Nationwide bank protests will deliver the message: JP MORGAN CHASE—MORALLY BANKRUPT!!


Nationwide bank protests will deliver the message: JP MORGAN CHASE—MORALLY BANKRUPT!!

Take action by   Friday, March 18, 2011

Press Advisory

At noon on Friday, February 4, activists from religious, human rights, labor,
and community groups will gather outside nearly two hundred Chase Bank locations
across the country with banners and leaflets protesting JPMorgan Chase Bank’s
immoral treatment of its customers and communities.  The actions will take
place in 21 of the 23 states where Chase has branches. (Check with local
contact for location of events in your area.

Chase publicly claims it is a socially responsible corporation committed to
business practices that uphold the UN Declaration of Human Rights. Its actions,
however, fall far short of that standard. The groups that have organized these
protests have deep concerns about two areas of bank activity: Chase’s mortgage
foreclosures and the profits it reaps from its relationship with an industry
known for well-documented human rights abuses.

As of September 30, JP Morgan Chase led the nation’s big banks in
foreclosures, with nearly 7.5 percent of its mortgage portfolio in
foreclosure.  When news surfaced of widespread processing errors and
irregularities, Chase declared a moratorium, but is now reportedly preparing to
resume foreclosures. The groups leading Friday’s protests are urging Chase to
extend the moratorium in order to pursue alternatives that will make it possible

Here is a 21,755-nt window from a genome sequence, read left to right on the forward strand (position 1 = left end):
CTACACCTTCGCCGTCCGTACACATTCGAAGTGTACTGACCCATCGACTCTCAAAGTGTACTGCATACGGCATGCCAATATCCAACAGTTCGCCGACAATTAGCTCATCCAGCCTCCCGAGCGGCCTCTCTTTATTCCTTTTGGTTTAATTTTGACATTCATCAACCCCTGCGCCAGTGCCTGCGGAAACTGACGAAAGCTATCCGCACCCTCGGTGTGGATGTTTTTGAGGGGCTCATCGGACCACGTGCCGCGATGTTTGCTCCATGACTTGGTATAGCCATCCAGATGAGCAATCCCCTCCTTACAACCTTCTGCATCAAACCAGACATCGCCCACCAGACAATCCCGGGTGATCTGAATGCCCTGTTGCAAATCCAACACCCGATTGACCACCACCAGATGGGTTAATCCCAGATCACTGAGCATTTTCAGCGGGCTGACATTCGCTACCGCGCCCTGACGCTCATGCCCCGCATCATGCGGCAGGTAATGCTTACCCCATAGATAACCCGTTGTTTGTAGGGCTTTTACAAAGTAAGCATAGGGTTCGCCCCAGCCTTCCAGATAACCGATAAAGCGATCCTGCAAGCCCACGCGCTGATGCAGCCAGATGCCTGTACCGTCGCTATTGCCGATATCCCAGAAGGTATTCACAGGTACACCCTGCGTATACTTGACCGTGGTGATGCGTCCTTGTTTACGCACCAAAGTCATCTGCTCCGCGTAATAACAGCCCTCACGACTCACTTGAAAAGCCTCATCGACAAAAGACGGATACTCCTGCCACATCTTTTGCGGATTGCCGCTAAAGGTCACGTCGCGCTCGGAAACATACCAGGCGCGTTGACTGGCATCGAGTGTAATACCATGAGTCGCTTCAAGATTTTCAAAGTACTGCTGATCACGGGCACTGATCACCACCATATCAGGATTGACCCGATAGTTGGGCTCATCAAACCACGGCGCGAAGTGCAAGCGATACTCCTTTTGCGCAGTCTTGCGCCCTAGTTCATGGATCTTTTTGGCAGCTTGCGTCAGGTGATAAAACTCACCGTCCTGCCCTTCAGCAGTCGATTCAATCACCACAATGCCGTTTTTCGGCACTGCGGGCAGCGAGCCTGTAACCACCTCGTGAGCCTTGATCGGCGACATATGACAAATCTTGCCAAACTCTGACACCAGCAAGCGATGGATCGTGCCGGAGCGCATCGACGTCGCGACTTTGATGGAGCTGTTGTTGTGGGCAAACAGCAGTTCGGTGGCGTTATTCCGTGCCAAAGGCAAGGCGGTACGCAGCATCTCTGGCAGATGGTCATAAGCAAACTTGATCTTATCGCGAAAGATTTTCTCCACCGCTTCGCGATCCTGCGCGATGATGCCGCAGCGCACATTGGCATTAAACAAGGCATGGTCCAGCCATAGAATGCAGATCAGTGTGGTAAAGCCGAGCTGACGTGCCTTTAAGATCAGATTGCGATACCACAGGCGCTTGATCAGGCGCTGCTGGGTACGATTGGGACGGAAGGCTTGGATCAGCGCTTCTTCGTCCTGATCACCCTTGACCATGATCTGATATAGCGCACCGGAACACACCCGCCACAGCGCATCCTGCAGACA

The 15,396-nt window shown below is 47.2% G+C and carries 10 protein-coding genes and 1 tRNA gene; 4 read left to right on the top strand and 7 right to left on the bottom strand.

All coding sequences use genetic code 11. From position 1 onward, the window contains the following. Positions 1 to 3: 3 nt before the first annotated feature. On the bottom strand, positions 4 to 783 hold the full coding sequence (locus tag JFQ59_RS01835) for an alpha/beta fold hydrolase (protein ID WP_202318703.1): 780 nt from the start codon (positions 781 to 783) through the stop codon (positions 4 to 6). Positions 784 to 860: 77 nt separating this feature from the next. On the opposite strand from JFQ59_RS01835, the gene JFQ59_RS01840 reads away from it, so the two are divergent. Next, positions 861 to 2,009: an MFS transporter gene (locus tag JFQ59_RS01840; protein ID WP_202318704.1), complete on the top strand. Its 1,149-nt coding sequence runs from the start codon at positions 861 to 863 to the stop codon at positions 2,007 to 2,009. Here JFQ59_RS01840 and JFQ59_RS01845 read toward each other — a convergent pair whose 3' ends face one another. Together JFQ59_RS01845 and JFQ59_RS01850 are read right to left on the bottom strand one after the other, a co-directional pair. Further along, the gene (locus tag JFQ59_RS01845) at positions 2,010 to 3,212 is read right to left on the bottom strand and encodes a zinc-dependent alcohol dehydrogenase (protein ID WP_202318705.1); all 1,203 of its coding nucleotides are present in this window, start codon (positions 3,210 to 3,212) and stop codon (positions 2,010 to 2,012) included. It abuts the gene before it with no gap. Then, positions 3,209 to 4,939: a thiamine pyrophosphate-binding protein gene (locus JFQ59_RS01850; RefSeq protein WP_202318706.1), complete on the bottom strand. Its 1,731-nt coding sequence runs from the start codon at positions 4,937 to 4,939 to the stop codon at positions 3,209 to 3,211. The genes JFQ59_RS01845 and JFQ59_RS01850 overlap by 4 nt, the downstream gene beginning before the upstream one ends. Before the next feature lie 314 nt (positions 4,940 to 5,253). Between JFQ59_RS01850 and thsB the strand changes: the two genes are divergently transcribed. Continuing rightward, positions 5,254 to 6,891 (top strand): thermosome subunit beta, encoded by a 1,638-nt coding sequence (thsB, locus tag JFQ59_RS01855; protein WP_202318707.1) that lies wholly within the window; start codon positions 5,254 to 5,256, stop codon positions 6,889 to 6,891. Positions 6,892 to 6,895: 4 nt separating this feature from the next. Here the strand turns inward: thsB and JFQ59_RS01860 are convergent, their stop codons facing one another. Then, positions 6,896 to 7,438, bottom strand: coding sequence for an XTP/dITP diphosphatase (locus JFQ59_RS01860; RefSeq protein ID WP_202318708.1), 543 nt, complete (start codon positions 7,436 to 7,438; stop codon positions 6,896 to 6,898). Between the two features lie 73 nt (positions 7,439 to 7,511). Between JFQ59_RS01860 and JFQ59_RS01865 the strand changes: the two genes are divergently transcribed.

for families to stay in their homes.

“Foreclosures are a plague on families and communities,” said the Rev.
Charles Williams, Sr., a leader in Detroit’s anti-foreclosure coalition, People
Before Banks. “It cannot be in any bank’s best interest to pursue a policy that
leaves so many people and communities in ruins – and for a bank like Chase that
professes to be a good citizen, tearing families and communities apart is
morally indefensible.”

At the same time, Chase leads a group of banks that provides nearly half a
billion dollars in loans to Reynolds American, one of the largest tobacco
corporations in the United States. Even though neither Chase nor Reynolds
directly employs tobacco field workers, both corporations are in a position to
make changes in the industry systems that lead directly to the abusive
conditions under which these workers work and live. The protesters are asking
Chase to use its powers of economic and moral suasion to bring Reynolds into
dialogue with worker advocates and to work together to correct the abuses in the
tobacco field and camps.

“I’ve seen, with my own eyes, the dangerous and inhumane conditions imposed
on the workers who tend and harvest the tobacco crop,” said Cecil Roberts,
International President of the United Mine Workers of America. “Both these giant
corporations profit from the labor of these exploited workers and have it in
their power to play a decisive role in ending the abuses.”

“Chase is not the good corporate citizen it claims to be, and we’re asking
the public to join us in urging the bank to commit to ending human rights abuses
in America’s tobacco fields,” said Baldemar Velasquez, President of the Farm
Labor Organizing Committee (FLOC), one of the lead organizations spearheading
the nationwide actions.

For more information on the campaign, visit:

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